Special Considerations for Building in the Community
Building religious structures brings unique challenges for designers. The project must accommodate the specific liturgy; provide space for worship for varying numbers of people; and consider the spatial needs for different kinds of services, for example, Ramadan crowds differ from regular Friday services. Designers must provide not only space for worship, but also spaces for the community to gather for events such as weddings, for schools and child daycare, for the clergy to live and work, for charitable or social activities sponsored by the organization, and for counseling services to congregation members. In addition, any outdor spaces must acknowledge the institution's role in the neighborhood, be able to work as a festive backdrop for wedding photographs, as contemplative retreat at funerals, and possibly as a play area for the children in care at the institution.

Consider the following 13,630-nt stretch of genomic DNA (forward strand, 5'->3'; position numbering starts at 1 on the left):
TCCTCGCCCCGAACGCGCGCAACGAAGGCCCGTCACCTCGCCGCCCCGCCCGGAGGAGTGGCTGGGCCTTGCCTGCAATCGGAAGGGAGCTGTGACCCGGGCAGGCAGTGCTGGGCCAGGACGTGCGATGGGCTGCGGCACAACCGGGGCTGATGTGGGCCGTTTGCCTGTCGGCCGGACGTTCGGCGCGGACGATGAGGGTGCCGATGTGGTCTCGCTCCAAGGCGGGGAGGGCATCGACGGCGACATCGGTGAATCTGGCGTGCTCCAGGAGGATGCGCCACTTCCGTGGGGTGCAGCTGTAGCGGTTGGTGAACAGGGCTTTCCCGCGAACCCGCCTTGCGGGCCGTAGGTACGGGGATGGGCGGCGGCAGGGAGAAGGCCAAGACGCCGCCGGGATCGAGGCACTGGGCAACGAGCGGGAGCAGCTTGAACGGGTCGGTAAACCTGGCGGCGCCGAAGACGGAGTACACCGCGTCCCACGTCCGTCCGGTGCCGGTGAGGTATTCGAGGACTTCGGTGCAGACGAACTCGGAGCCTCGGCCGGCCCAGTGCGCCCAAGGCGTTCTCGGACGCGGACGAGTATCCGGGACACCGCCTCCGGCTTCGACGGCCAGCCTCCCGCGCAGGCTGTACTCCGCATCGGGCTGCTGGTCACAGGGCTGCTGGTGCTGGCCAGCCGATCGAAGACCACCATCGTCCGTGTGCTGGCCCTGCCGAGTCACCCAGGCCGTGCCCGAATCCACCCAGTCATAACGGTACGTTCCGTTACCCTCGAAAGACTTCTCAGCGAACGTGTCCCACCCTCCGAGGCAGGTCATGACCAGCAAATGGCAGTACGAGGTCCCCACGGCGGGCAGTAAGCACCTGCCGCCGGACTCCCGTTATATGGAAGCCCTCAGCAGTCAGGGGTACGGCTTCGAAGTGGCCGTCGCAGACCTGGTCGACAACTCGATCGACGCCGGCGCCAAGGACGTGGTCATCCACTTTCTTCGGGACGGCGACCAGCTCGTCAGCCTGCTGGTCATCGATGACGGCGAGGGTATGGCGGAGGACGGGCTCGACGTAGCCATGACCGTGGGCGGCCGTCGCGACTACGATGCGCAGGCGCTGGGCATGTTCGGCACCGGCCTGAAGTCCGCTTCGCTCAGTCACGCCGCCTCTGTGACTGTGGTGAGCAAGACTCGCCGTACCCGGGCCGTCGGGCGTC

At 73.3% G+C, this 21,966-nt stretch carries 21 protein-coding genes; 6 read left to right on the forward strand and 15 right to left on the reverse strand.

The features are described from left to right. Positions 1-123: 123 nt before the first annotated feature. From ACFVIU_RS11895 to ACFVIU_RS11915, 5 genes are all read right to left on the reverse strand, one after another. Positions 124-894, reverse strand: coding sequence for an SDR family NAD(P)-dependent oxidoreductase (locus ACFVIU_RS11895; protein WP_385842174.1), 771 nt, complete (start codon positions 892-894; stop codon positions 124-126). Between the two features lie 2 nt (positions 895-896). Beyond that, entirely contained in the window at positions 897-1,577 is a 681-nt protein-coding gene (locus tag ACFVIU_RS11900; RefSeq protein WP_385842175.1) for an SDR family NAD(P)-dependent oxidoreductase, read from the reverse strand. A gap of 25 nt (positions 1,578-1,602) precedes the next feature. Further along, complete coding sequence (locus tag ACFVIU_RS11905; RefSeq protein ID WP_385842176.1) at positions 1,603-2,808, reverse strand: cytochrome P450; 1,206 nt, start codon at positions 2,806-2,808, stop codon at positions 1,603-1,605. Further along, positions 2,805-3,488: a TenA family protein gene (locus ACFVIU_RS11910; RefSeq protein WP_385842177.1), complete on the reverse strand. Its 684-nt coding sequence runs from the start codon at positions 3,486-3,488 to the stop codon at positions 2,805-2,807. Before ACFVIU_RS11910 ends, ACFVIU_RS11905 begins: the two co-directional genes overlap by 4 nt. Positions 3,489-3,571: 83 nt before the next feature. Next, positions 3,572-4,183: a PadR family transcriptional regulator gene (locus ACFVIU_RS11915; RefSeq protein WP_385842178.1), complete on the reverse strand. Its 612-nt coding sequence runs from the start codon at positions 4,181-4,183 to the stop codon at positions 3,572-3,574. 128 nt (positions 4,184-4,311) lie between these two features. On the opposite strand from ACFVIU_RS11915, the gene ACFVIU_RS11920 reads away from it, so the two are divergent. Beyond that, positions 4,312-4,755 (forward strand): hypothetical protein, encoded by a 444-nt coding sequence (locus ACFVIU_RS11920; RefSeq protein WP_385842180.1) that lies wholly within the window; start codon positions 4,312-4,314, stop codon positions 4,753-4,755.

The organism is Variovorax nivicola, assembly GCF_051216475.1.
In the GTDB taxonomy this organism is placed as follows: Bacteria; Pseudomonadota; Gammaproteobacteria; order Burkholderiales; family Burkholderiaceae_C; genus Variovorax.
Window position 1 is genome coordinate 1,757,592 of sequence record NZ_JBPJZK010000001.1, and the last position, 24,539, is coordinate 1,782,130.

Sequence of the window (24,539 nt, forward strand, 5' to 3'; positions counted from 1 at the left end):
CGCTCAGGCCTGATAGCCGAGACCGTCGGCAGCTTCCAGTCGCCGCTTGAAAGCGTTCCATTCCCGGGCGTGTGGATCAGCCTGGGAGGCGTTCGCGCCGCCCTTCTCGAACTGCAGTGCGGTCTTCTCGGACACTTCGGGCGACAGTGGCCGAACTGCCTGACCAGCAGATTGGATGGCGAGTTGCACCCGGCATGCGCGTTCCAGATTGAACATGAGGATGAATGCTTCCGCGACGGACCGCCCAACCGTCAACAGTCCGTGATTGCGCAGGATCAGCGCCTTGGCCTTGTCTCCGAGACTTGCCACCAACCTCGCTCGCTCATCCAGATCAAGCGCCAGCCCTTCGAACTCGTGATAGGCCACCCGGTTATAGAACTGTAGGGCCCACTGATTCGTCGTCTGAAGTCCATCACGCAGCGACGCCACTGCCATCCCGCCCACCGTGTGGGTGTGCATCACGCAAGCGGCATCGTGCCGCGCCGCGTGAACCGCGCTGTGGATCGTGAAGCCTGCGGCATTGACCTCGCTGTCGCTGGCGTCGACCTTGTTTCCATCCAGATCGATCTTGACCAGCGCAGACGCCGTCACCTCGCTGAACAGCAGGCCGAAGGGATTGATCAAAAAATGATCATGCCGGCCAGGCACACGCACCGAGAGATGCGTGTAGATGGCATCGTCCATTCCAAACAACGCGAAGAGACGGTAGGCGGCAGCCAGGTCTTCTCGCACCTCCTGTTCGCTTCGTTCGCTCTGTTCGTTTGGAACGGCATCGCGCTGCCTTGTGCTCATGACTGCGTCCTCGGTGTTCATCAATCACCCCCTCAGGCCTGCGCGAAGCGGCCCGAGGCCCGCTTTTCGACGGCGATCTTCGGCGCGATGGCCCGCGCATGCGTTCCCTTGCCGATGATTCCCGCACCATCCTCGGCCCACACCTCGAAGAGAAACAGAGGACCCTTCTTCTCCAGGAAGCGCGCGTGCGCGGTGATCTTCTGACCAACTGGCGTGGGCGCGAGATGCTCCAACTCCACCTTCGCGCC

Several items on this panel highlight particular contemporary issues that must be addressed when planning a religious space. Parking is addressed in the example of Don Olsen's memo about the Christ Temple Apostolic Church. Mai Arbegast's correspondence with the City of San Francisco's Planning Department raises problems about homelessness, a particularly sensitive topic when dealing with an institution whose mission may include serving the homeless population. Other factors such as accessibility and congregants' comfort in sitting or kneeling are discussed in letters about St. Mary of the Virgin Church in San Francisco.